Side Effects

Just because a drug is known to have side effects doesn’t mean everyone who takes the drug will experience any or all of them. The severity of side effects may also differ from person to person. Most people, most of the time, do not have to stop taking a drug because of side effects. For most therapeutic drugs, the benefits of taking them often outweigh the possibility of unpleasant or dangerous side effects – emphasis on the word “possibility”. Commonly, side effects will end once the drug is stopped but there are sufficient examples of drugs that may cause permanent problems to warrant caution and consideration.

Side effects occur because of the molecular/chemical reactions between the drug and the body. For example, medications used to treat depression may have an effect on a particular neurotransmitter (a chemical that is released by nerve endings to communicate with other nerves) involved in depression. Because the particular neurotransmitter may be involved in neural functions other than those involved in depression, every function the neurotransmitter affects may also be modified.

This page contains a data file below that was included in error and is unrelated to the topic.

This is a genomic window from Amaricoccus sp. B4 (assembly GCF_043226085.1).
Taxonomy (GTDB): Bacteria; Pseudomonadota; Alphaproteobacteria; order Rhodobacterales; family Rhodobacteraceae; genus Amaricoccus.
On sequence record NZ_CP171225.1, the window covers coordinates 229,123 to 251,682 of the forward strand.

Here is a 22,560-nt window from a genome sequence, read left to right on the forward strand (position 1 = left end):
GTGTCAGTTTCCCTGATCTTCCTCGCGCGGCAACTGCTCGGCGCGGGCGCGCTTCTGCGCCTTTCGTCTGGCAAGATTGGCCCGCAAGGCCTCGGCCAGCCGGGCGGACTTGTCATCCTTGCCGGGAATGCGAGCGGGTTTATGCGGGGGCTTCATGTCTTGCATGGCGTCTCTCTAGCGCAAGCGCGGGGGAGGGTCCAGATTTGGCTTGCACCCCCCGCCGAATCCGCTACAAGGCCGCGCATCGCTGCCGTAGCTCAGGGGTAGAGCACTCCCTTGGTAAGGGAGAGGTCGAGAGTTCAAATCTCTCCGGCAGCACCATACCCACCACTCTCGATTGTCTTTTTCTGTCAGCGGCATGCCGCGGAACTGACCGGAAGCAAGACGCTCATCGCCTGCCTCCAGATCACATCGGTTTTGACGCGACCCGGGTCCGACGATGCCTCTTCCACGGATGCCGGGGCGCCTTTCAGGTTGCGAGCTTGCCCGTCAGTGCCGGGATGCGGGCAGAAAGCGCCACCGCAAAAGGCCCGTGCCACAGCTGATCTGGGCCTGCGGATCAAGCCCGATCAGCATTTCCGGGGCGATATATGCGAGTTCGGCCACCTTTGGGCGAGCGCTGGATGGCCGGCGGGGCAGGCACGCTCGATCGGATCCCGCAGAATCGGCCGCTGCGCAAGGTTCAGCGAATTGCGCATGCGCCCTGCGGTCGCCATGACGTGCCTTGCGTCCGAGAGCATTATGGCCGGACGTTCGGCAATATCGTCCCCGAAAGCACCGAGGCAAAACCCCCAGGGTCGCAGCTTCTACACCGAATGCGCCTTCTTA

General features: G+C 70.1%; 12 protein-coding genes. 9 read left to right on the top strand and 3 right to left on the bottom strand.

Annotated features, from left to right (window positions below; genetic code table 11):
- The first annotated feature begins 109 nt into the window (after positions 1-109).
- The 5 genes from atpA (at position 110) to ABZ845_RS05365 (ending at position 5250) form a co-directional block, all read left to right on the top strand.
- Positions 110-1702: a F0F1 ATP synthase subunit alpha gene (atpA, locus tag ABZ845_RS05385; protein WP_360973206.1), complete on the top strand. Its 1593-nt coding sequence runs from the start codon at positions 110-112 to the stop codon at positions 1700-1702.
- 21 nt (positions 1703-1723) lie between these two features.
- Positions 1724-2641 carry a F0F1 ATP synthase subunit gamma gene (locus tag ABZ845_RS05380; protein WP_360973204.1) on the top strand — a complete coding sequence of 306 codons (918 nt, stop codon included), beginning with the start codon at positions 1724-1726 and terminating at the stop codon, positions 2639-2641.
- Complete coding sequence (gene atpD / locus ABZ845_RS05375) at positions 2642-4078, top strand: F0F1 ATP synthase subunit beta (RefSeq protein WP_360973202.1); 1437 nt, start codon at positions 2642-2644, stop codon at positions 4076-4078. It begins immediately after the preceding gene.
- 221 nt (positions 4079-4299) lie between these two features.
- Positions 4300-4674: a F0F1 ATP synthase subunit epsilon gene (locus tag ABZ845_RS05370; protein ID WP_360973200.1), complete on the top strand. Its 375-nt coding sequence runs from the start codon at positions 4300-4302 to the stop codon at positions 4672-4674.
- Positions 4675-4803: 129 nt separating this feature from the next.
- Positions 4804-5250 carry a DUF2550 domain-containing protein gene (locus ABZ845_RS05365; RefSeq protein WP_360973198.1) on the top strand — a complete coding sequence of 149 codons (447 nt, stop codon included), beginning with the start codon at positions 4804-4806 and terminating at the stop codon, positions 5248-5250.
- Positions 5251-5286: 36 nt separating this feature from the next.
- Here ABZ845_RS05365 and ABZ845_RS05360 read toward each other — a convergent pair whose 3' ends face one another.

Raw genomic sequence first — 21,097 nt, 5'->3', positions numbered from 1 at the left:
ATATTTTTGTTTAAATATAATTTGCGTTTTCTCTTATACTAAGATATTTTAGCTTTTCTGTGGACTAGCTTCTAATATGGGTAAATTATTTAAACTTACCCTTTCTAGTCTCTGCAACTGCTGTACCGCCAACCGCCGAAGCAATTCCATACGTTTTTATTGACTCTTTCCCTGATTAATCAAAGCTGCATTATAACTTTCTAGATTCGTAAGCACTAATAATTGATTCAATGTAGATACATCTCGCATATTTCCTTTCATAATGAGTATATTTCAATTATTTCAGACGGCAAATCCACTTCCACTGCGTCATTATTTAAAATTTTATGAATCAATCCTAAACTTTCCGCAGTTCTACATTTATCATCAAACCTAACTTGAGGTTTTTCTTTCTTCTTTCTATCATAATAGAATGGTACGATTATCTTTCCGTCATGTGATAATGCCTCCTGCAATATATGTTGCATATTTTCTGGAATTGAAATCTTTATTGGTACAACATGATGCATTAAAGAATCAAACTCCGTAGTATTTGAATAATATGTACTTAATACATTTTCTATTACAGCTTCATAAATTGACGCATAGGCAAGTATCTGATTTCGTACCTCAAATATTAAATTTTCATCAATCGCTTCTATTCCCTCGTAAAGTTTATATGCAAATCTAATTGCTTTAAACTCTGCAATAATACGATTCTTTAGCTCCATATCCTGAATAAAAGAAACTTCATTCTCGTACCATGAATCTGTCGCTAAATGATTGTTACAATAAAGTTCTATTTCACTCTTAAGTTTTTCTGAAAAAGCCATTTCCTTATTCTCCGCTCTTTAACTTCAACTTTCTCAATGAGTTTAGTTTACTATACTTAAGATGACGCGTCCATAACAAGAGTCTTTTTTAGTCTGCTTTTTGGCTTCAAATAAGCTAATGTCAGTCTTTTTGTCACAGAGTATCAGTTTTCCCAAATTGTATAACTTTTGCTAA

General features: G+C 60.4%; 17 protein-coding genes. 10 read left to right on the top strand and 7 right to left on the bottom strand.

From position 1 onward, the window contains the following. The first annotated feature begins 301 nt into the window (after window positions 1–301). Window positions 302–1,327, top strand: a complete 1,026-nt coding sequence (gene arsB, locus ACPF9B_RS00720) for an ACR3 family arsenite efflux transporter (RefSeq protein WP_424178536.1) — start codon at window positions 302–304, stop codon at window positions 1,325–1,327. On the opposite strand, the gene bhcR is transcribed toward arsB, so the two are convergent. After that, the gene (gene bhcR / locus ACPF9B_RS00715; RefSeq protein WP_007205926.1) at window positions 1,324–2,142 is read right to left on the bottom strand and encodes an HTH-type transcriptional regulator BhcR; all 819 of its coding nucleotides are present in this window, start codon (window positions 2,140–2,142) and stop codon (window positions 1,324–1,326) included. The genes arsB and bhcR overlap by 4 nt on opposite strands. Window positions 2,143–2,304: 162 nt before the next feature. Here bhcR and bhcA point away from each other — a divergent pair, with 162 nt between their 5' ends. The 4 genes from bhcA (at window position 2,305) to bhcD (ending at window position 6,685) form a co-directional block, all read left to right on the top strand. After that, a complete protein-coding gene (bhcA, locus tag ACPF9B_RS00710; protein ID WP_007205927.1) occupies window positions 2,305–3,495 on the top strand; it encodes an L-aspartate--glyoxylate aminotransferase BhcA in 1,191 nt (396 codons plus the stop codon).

The occurrence or severity of a side effect depends on individual differences in people, the dose of the drug, the presence of disease, the presence of other drugs and duration of exposure. The role of the mind is important and expectation of a drug’s effects can modify those effects. Interestingly, side effects occur in patients taking a placebo during drug trials. Such trials are carried out in the same fashion as a blind taste test.

Because body systems are so interrelated, it is very difficult to find a drug that can accurately target only one system. Natural or herbal products are no better than pharmaceuticals in this respect. Their effects will depend on how their active ingredients (which are naturally occurring chemicals) interact with the body on the molecular level. A drug produced by a plant is therefore not inherently safer or better than one produced in a laboratory.

Knowledge is required to be able to choose a drug wisely. What is the evidence that a drug will have a desired effect? What is the evidence concerning side effects? The answers to these questions are critical to the safe use of any drug.

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